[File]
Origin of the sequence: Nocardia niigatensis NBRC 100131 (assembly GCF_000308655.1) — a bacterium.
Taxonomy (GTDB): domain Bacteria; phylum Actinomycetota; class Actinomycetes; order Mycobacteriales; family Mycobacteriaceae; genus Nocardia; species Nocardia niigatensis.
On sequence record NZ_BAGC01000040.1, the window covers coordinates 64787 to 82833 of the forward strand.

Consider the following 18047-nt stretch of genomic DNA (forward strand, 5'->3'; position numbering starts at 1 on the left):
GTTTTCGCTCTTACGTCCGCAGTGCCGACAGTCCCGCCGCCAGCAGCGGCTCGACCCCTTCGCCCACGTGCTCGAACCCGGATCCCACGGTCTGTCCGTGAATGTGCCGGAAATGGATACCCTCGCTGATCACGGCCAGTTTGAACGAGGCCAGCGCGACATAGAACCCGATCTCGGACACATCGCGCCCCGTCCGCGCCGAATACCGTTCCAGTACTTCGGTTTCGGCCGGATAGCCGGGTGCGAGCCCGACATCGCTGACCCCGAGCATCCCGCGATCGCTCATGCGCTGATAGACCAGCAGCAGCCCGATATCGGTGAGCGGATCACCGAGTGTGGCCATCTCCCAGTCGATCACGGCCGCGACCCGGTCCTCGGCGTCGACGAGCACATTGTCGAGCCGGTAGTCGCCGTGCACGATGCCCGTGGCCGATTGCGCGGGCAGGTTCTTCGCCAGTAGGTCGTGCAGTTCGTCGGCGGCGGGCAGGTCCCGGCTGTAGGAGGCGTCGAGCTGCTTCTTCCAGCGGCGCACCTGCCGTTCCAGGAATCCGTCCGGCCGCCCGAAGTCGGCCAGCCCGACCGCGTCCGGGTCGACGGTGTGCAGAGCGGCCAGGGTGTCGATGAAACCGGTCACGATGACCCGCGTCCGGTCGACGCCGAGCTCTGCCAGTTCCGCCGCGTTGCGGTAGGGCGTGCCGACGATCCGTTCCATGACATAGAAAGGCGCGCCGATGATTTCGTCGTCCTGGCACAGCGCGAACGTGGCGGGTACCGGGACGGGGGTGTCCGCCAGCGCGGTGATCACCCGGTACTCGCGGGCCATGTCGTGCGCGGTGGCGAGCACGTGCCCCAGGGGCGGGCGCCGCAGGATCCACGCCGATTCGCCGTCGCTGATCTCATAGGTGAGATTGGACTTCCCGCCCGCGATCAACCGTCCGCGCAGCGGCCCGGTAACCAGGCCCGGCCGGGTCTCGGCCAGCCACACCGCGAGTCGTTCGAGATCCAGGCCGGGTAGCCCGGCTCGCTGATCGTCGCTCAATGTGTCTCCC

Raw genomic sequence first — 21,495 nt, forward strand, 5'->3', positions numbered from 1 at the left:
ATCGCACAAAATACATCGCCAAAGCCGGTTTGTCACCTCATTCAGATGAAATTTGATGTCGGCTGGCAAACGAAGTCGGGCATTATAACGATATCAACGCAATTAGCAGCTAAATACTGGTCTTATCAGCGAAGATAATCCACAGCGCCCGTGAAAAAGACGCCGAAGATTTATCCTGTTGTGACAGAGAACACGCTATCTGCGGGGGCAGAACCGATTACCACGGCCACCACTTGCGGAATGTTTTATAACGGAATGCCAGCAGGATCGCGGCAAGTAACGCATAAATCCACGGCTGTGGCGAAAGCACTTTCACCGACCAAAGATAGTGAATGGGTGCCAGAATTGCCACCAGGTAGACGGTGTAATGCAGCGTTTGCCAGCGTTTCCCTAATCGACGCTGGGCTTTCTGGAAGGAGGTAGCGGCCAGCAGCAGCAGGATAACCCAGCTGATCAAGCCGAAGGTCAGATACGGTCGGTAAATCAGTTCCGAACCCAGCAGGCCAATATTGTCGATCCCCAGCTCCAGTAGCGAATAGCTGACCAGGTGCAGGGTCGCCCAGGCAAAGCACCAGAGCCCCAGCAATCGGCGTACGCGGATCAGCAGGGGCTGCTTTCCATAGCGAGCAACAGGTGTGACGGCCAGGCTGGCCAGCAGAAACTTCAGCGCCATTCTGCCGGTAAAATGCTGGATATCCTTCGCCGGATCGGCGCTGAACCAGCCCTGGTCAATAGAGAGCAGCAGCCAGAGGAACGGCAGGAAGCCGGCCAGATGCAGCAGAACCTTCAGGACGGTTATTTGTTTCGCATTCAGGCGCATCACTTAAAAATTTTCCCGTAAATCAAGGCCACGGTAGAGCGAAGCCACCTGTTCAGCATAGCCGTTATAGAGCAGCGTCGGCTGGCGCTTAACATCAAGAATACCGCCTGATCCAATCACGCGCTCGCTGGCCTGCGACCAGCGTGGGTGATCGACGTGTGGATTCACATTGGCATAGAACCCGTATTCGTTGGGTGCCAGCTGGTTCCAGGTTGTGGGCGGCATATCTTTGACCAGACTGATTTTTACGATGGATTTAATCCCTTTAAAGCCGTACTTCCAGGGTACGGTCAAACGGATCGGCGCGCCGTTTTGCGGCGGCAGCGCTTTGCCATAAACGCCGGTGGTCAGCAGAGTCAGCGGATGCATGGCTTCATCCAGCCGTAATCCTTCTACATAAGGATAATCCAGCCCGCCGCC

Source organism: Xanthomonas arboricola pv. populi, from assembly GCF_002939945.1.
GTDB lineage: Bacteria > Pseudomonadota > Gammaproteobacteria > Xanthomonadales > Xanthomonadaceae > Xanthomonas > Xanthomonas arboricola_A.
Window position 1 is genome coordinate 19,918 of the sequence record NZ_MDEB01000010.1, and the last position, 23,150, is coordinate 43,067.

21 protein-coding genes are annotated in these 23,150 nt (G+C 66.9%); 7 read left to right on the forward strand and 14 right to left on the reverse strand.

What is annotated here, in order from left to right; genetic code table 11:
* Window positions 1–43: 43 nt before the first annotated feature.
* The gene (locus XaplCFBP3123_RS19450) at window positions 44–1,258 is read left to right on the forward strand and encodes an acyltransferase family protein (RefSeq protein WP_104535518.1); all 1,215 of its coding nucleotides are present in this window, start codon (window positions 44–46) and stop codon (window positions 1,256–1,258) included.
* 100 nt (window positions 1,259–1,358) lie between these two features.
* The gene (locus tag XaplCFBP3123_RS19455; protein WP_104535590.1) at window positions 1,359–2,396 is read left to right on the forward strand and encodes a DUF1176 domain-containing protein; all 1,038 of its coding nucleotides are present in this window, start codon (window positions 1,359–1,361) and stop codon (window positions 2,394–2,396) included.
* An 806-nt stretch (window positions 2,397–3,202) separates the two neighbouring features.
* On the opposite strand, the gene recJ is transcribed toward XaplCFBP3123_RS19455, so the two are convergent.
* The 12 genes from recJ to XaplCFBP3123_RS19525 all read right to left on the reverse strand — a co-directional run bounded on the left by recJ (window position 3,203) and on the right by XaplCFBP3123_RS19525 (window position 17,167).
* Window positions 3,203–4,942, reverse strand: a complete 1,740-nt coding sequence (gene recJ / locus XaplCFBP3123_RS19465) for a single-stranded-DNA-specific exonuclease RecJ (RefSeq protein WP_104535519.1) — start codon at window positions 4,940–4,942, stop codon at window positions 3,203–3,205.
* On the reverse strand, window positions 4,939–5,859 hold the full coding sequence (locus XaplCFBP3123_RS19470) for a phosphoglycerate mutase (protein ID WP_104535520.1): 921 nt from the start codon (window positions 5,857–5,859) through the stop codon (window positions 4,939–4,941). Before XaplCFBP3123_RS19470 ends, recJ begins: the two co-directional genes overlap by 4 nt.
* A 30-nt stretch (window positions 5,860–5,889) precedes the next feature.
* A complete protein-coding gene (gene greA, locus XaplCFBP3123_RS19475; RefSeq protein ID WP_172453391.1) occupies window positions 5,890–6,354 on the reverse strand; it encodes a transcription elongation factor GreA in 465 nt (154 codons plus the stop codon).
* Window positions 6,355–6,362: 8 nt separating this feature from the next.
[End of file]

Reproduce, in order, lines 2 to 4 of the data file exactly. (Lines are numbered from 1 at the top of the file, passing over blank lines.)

Taxonomy (GTDB): domain Bacteria; phylum Actinomycetota; class Actinomycetes; order Mycobacteriales; family Mycobacteriaceae; genus Nocardia; species Nocardia niigatensis.
On sequence record NZ_BAGC01000040.1, the window covers coordinates 64787 to 82833 of the forward strand.

Consider the following 18047-nt stretch of genomic DNA (forward strand, 5'->3'; position numbering starts at 1 on the left):